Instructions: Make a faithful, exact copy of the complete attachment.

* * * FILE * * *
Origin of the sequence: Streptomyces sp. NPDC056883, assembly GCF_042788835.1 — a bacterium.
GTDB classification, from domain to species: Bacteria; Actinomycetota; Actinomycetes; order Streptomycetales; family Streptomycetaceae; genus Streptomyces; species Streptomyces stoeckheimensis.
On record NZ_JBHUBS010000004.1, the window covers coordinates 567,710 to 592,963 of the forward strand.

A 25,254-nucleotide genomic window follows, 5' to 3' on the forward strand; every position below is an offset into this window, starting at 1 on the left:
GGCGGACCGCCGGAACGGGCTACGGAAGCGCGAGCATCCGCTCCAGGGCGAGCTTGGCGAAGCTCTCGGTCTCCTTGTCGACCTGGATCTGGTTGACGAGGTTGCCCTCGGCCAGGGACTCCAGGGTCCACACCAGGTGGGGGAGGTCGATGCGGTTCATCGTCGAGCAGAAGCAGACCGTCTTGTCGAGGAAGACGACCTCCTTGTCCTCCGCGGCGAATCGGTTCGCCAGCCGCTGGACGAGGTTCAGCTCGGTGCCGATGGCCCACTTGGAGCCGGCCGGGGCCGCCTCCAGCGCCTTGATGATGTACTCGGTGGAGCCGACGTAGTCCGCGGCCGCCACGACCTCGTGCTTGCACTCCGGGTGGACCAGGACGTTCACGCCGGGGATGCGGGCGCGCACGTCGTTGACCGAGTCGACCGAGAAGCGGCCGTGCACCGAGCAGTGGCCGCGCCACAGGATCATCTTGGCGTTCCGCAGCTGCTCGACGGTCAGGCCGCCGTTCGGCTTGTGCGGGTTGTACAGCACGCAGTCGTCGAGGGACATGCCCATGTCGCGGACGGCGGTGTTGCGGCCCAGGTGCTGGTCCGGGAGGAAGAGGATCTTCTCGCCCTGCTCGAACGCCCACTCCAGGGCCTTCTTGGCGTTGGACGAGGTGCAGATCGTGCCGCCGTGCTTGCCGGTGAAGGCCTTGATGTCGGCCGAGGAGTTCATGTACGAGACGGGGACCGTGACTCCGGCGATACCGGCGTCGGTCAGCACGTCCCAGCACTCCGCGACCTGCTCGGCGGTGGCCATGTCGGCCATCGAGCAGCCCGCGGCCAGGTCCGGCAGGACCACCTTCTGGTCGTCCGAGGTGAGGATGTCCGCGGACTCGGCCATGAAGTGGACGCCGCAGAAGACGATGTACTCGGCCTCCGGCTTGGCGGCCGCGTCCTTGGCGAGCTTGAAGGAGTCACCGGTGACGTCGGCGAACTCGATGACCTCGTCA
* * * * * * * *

Origin of the sequence: Streptomyces sp. NPDC056883, assembly GCF_042788835.1 — a bacterium.
GTDB classification, from domain to species: Bacteria; Actinomycetota; Actinomycetes; order Streptomycetales; family Streptomycetaceae; genus Streptomyces; species Streptomyces stoeckheimensis.
On record NZ_JBHUBS010000004.1, the window covers coordinates 567,710 to 592,963 of the forward strand.

A 25,254-nucleotide genomic window follows, 5' to 3' on the forward strand; every position below is an offset into this window, starting at 1 on the left:
GGCGGACCGCCGGAACGGGCTACGGAAGCGCGAGCATCCGCTCCAGGGCGAGCTTGGCGAAGCTCTCGGTCTCCTTGTCGACCTGGATCTGGTTGACGAGGTTGCCCTCGGCCAGGGACTCCAGGGTCCACACCAGGTGGGGGAGGTCGATGCGGTTCATCGTCGAGCAGAAGCAGACCGTCTTGTCGAGGAAGACGACCTCCTTGTCCTCCGCGGCGAATCGGTTCGCCAGCCGCTGGACGAGGTTCAGCTCGGTGCCGATGGCCCACTTGGAGCCGGCCGGGGCCGCCTCCAGCGCCTTGATGATGTACTCGGTGGAGCCGACGTAGTCCGCGGCCGCCACGACCTCGTGCTTGCACTCCGGGTGGACCAGGACGTTCACGCCGGGGATGCGGGCGCGCACGTCGTTGACCGAGTCGACCGAGAAGCGGCCGTGCACCGAGCAGTGGCCGCGCCACAGGATCATCTTGGCGTTCCGCAGCTGCTCGACGGTCAGGCCGCCGTTCGGCTTGTGCGGGTTGTACAGCACGCAGTCGTCGAGGGACATGCCCATGTCGCGGACGGCGGTGTTGCGGCCCAGGTGCTGGTCCGGGAGGAAGAGGATCTTCTCGCCCTGCTCGAACGCCCACTCCAGGGCCTTCTTGGCGTTGGACGAGGTGCAGATCGTGCCGCCGTGCTTGCCGGTGAAGGCCTTGATGTCGGCCGAGGAGTTCATGTACGAGACGGGGACCGTGACTCCGGCGATACCGGCGTCGGTCAGCACGTCCCAGCACTCCGCGACCTGCTCGGCGGTGGCCATGTCGGCCATCGAGCAGCCCGCGGCCAGGTCCGGCAGGACCACCTTCTGGTCGTCCGAGGTGAGGATGTCCGCGGACTCGGCCATGAAGTGGACGCCGCAGAAGACGATGTACTCGGCCTCCGGCTTGGCGGCCGCGTCCTTGGCGAGCTTGAAGGAGTCACCGGTGACGTCGGCGAACTCGATGACCTCGTCA